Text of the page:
It’s hard to say where any excess gas we need will come from, given that we have such a resilient and diversified set of potential sources Martin.

  3. What problem do TE have, refracktion? I recall numerous excitement fests on DOD concerning the financial “problems” of UK oil and gas companies, often with your good self indicating how you were so financially astute and could see all the problems building up. And what happens? The companies raise more money as required, or sell off assets to do the same (usually to someone already in the business that has been tarred with the financial doom and gloom brush by the antis a short time before.) OMG INEOS operate with some debt, shock, horror! Who doesn’t? Anyone have a mortgage? (I know, I am assuming some antis have an income.)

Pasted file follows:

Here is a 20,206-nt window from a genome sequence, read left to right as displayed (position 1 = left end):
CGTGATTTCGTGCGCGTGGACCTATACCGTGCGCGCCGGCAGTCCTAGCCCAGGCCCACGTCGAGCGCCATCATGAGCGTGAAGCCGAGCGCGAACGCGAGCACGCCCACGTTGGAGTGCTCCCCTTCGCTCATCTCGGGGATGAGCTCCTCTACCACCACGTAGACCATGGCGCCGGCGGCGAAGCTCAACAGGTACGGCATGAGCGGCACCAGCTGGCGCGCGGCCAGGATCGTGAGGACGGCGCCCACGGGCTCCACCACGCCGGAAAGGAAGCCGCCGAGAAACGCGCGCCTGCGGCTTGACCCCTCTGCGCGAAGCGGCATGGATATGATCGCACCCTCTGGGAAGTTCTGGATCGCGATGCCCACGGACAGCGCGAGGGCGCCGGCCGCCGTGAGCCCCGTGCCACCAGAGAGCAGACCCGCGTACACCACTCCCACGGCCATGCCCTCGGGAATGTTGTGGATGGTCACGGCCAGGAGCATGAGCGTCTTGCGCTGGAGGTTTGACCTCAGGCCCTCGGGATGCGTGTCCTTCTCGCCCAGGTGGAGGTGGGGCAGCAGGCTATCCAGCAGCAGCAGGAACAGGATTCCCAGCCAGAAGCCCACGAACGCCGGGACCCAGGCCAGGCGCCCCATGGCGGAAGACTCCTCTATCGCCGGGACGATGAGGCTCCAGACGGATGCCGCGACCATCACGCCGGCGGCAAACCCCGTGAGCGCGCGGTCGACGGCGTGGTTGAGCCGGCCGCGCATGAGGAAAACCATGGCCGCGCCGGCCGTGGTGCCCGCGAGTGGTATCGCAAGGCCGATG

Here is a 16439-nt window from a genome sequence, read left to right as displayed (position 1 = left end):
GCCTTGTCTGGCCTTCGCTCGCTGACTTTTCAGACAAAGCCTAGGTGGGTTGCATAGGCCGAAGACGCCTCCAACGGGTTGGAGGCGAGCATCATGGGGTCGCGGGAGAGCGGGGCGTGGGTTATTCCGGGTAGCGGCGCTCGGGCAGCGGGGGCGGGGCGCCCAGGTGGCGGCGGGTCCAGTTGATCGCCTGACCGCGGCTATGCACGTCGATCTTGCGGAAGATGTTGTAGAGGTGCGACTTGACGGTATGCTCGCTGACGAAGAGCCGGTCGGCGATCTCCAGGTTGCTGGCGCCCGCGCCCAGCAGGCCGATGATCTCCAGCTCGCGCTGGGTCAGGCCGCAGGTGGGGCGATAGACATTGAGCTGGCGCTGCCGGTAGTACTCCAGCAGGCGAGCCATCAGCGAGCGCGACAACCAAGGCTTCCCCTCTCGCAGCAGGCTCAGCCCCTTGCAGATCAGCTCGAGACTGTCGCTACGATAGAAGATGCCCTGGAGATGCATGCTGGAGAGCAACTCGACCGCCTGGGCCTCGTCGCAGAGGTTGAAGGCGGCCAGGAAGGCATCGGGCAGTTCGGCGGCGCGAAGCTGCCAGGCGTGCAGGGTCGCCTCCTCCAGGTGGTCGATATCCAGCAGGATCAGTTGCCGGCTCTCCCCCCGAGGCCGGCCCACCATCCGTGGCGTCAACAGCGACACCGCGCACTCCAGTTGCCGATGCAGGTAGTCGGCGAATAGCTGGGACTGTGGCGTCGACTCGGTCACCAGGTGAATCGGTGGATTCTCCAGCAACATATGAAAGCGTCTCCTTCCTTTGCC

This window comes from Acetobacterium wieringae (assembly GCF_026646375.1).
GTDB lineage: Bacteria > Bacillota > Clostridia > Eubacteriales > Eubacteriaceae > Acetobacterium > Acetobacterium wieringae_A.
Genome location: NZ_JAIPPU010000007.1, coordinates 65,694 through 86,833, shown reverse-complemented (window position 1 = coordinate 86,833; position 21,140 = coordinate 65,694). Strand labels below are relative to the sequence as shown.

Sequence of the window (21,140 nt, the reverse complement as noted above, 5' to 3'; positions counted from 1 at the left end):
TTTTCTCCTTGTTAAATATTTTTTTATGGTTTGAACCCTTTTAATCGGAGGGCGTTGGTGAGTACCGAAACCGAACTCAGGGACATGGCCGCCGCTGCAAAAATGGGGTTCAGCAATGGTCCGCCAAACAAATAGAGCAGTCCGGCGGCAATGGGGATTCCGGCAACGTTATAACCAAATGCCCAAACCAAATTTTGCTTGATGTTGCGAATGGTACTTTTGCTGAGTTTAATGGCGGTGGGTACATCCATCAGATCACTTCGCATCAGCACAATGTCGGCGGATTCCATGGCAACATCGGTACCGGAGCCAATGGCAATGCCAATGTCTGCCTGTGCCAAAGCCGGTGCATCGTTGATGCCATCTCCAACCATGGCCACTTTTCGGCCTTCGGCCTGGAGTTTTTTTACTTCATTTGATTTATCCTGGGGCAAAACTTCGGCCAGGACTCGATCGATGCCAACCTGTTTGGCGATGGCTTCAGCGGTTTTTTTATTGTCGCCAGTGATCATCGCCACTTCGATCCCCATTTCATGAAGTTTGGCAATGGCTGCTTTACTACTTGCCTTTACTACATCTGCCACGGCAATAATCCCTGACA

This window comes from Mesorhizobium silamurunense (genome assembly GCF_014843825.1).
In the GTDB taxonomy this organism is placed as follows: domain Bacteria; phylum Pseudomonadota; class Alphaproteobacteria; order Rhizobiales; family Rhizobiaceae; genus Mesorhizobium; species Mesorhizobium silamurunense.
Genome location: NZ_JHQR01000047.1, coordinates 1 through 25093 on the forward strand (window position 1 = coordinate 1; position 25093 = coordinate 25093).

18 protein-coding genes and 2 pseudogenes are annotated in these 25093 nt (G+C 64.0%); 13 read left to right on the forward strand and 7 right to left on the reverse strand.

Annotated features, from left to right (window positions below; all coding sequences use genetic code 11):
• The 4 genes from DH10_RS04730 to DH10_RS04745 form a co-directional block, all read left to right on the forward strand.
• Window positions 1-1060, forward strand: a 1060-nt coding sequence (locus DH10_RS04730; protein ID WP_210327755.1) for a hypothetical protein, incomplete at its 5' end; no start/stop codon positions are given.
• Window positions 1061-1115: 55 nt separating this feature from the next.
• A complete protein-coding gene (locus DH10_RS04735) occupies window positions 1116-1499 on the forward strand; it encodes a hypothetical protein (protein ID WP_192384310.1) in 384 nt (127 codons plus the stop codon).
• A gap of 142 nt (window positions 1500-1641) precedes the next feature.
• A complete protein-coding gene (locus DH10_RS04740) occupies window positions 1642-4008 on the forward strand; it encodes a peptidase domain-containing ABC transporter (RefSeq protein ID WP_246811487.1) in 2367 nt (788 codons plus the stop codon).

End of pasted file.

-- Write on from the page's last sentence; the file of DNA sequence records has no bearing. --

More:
I think it is fairly obvious who is making things up. But then, the antis have to try and justify sitting around in Yorkshire for so long and not achieving anything, with the delays to fracking being caused by extra hurdles being introduced by Government and nothing to do with their activities. Galling when the (improving) Gold Standards are the control and no impact from the antis. Hey ho.

    • Heavens! It must be so comforting in that “Walternate” fracking glass world of your imagination martin?

      But even Third Enemies Humpty Numpty had a great fall and all the Blue Queens Trojan Horses and all the Queens microwaved policemen couldn’t put Humpty Numpty together again?

      But do try not to wake Corbyn, the Red King? Or you will all vanish right away?